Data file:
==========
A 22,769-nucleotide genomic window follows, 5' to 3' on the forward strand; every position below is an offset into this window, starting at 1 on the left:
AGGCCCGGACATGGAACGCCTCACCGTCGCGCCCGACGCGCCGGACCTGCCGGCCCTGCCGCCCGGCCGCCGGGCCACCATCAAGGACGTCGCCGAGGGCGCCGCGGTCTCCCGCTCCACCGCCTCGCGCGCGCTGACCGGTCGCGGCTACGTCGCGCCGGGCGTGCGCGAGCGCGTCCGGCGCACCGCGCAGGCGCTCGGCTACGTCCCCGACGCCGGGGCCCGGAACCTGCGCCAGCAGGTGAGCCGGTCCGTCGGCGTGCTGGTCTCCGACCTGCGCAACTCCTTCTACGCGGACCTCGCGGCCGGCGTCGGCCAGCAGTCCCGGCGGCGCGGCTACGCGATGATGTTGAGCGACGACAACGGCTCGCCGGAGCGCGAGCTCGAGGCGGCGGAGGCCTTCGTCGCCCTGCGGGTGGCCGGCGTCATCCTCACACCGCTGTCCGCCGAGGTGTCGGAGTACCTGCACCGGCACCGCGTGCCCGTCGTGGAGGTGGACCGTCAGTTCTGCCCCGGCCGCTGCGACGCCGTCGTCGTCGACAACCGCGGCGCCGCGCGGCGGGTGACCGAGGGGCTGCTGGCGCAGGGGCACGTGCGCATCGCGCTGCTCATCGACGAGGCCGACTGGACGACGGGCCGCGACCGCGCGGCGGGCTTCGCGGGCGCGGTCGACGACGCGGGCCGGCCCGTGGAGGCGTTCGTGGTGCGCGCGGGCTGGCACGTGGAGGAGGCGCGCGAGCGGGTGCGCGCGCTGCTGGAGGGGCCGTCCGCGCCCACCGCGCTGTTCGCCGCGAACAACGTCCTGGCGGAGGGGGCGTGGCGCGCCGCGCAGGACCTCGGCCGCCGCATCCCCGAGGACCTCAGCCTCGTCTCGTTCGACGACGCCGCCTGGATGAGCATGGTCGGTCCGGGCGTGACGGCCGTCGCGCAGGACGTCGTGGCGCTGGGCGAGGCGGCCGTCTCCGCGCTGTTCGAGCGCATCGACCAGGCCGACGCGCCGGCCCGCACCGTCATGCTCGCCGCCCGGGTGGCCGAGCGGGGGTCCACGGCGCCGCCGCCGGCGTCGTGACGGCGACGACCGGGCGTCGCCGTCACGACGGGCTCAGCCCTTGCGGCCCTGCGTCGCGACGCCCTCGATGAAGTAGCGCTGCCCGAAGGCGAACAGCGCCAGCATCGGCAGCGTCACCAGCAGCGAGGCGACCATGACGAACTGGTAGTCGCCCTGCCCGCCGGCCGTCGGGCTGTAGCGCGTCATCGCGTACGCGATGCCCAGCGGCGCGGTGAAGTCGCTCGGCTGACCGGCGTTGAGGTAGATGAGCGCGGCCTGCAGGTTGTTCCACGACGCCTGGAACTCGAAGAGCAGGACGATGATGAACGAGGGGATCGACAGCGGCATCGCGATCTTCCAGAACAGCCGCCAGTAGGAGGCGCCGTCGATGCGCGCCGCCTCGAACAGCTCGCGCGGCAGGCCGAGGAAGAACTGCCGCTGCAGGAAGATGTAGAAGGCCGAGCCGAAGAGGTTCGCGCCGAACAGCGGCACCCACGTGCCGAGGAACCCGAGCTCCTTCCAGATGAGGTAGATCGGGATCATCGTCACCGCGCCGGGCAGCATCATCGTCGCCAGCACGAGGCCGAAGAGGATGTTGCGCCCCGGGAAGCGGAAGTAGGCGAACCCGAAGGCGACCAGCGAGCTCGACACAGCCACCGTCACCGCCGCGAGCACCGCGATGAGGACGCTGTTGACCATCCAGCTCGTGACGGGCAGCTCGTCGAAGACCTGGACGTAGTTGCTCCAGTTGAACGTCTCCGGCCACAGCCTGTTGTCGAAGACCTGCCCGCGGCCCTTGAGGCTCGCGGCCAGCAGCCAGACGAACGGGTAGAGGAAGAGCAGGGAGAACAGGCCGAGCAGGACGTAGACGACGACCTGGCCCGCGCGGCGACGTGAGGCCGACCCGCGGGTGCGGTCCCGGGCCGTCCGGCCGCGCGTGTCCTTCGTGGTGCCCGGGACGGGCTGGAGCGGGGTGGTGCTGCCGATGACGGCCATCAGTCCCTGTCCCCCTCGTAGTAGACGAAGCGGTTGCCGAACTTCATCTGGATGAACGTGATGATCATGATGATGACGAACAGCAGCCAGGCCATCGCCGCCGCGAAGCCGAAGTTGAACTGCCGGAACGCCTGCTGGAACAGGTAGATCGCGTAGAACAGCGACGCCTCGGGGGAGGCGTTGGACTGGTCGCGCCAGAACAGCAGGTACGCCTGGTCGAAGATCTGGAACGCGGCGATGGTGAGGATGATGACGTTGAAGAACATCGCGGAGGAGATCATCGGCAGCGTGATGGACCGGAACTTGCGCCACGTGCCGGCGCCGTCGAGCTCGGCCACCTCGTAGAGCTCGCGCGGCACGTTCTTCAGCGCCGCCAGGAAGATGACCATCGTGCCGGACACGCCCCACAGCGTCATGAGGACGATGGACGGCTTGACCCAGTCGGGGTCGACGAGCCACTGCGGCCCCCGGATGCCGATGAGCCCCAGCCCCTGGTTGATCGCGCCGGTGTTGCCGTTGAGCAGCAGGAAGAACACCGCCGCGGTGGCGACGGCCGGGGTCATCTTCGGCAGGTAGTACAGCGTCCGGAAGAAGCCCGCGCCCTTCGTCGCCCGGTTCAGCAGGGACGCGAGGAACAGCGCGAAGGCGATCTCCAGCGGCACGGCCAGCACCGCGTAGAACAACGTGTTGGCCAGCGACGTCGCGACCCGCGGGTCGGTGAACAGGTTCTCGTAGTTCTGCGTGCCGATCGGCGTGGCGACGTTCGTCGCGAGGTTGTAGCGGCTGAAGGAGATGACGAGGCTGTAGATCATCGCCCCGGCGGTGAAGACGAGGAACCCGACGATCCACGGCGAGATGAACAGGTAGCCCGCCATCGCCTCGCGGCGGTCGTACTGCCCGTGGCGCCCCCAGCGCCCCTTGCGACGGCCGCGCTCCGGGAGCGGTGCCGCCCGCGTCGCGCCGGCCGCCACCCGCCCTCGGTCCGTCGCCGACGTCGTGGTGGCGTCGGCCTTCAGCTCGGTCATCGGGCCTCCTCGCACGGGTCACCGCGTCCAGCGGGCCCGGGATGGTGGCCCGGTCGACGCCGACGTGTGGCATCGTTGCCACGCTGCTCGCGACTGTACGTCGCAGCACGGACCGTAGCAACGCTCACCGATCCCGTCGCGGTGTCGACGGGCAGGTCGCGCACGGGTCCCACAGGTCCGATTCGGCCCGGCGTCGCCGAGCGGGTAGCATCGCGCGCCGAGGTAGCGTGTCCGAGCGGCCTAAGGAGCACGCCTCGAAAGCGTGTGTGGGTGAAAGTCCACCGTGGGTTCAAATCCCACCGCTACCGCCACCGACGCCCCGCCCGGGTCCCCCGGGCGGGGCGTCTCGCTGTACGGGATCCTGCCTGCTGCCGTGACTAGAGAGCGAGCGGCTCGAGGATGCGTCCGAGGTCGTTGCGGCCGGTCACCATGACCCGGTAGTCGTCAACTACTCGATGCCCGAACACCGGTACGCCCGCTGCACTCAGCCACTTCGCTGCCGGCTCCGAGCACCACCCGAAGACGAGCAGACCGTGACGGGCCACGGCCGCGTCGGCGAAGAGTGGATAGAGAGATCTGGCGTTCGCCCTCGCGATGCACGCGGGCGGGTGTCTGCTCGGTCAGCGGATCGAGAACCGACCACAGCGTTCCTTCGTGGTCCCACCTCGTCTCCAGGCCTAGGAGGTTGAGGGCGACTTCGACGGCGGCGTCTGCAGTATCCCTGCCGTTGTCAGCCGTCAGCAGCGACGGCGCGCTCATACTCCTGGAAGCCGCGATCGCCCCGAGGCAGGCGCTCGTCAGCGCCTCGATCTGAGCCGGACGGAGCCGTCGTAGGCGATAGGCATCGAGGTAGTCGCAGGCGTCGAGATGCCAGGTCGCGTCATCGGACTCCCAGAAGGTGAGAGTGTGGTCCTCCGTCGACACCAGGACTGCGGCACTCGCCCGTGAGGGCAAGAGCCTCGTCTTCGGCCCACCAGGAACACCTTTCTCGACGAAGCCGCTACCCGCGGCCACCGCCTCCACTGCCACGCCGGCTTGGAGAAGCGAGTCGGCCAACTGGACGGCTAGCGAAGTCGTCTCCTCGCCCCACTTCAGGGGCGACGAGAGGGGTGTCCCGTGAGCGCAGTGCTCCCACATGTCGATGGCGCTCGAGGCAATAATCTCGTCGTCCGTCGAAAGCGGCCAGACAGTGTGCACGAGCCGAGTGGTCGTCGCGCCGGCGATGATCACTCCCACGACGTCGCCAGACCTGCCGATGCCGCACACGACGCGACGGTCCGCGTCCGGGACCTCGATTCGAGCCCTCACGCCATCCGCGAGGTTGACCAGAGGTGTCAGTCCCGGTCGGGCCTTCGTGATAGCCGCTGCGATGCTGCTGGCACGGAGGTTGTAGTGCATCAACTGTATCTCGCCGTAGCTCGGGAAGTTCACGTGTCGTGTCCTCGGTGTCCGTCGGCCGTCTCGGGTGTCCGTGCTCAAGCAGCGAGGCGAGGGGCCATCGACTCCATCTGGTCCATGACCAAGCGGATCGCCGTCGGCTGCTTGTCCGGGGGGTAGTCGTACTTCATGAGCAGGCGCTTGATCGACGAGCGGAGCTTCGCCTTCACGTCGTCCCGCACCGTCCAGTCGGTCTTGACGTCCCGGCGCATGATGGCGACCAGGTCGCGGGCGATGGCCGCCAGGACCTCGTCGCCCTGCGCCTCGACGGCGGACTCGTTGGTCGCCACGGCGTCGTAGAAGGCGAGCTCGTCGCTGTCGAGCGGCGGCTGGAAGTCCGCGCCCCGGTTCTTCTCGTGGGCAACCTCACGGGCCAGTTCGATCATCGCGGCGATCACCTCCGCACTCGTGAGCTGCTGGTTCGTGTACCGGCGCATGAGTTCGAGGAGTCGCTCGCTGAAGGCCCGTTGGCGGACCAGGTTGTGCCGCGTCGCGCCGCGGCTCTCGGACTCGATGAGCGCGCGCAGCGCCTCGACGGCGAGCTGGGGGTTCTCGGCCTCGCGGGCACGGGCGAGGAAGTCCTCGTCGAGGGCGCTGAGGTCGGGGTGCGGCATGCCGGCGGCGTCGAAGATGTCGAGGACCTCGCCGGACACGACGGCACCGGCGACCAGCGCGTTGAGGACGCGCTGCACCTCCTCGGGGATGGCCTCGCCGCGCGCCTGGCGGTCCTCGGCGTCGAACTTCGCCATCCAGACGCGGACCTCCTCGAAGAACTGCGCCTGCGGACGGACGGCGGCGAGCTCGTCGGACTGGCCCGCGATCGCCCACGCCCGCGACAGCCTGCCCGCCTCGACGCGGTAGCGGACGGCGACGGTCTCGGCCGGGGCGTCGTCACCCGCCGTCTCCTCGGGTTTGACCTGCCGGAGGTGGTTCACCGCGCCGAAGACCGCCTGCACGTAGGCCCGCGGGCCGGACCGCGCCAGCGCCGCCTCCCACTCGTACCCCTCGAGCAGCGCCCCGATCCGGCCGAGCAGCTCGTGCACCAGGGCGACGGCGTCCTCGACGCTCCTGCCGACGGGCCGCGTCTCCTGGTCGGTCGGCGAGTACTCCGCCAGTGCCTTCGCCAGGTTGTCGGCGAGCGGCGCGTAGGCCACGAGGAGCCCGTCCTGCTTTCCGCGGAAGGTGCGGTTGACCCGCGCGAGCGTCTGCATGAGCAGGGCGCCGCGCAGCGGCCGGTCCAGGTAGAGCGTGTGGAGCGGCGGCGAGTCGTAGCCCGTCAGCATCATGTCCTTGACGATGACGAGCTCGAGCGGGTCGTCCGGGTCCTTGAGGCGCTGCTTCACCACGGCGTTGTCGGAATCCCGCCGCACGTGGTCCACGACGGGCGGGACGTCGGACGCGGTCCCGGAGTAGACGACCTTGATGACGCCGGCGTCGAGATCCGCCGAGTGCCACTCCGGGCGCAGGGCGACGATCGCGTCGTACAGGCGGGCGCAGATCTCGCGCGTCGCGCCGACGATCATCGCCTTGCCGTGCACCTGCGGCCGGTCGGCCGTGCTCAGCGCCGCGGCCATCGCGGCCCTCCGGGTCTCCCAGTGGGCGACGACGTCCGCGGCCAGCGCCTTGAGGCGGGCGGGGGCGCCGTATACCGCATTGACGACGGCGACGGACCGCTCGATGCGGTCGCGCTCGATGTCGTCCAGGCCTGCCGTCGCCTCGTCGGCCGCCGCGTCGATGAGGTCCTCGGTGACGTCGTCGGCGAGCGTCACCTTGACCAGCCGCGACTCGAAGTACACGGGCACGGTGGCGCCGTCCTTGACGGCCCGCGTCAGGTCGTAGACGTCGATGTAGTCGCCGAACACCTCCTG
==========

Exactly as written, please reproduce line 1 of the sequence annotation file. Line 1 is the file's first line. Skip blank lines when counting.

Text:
A 22,769-nucleotide genomic window follows, 5' to 3' on the forward strand; every position below is an offset into this window, starting at 1 on the left: